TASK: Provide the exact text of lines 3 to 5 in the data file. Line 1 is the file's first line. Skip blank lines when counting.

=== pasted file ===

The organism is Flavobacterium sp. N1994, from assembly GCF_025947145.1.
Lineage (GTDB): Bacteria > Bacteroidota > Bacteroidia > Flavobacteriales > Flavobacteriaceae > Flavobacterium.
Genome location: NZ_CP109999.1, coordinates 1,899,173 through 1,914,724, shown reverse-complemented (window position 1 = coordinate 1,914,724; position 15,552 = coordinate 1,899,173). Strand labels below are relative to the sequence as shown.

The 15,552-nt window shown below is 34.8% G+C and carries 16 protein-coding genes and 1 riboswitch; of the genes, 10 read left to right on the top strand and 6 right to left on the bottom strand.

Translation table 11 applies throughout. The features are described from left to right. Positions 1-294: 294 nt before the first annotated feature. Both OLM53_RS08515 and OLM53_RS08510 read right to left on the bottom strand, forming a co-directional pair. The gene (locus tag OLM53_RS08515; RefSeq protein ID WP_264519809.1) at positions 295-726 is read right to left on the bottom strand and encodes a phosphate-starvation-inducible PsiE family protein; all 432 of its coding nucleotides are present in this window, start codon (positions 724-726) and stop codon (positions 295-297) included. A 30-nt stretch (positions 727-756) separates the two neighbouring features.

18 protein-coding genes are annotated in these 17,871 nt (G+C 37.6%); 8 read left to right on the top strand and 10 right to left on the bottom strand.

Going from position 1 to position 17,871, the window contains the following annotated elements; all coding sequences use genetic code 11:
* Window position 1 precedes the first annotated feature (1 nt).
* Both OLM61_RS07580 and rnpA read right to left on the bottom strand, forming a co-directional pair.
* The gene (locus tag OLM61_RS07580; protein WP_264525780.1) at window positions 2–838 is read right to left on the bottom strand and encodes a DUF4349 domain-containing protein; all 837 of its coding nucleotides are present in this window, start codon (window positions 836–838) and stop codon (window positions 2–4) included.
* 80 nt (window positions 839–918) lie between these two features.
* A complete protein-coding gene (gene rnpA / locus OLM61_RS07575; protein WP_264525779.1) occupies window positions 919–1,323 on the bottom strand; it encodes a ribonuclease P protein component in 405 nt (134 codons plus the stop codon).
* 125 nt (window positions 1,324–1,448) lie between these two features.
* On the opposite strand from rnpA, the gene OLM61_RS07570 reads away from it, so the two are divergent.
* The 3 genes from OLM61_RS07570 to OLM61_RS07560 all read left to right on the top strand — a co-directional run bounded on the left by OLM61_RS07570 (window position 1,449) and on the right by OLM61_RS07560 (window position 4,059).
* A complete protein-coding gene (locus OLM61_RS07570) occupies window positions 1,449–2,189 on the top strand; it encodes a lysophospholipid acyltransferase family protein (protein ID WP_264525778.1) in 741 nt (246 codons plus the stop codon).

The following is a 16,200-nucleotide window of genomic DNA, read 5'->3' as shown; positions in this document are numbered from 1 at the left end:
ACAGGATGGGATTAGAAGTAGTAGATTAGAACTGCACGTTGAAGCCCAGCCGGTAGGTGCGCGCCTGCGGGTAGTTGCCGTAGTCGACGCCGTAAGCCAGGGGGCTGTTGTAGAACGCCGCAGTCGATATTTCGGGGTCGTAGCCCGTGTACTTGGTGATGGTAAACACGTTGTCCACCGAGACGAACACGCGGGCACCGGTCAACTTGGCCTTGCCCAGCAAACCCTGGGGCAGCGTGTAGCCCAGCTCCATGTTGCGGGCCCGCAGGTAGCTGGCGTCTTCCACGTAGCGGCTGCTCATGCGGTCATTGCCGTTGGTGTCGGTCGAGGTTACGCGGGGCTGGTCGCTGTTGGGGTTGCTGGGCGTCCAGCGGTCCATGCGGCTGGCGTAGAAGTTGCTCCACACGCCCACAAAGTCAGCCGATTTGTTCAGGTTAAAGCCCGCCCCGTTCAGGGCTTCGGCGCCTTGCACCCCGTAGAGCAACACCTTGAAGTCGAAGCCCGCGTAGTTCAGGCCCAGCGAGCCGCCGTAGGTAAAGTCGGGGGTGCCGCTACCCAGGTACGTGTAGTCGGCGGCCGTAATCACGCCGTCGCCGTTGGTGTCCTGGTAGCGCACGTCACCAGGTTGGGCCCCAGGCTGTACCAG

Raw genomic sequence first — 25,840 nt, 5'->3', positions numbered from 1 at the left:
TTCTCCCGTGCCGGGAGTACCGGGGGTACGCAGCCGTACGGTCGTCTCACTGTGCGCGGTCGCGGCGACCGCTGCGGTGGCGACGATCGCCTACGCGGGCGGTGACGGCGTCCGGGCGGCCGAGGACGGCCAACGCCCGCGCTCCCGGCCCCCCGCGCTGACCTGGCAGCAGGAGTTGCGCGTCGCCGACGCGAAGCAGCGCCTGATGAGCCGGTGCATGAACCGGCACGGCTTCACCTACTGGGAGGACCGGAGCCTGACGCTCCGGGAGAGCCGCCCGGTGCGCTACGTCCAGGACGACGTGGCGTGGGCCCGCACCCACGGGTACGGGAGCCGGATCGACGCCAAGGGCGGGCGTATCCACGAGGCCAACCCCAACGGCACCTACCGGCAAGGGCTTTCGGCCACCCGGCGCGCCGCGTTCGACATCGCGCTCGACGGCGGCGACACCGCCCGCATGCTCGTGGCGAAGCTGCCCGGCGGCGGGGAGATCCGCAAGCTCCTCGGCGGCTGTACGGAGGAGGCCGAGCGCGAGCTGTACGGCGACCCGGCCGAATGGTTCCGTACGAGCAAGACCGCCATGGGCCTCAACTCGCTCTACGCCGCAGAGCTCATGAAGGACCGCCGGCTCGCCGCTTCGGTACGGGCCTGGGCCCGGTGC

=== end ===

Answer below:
Genome location: NZ_CP109999.1, coordinates 1,899,173 through 1,914,724, shown reverse-complemented (window position 1 = coordinate 1,914,724; position 15,552 = coordinate 1,899,173). Strand labels below are relative to the sequence as shown.

The 15,552-nt window shown below is 34.8% G+C and carries 16 protein-coding genes and 1 riboswitch; of the genes, 10 read left to right on the top strand and 6 right to left on the bottom strand.

Translation table 11 applies throughout. The features are described from left to right. Positions 1-294: 294 nt before the first annotated feature. Both OLM53_RS08515 and OLM53_RS08510 read right to left on the bottom strand, forming a co-directional pair. The gene (locus tag OLM53_RS08515; RefSeq protein ID WP_264519809.1) at positions 295-726 is read right to left on the bottom strand and encodes a phosphate-starvation-inducible PsiE family protein; all 432 of its coding nucleotides are present in this window, start codon (positions 724-726) and stop codon (positions 295-297) included. A 30-nt stretch (positions 727-756) separates the two neighbouring features.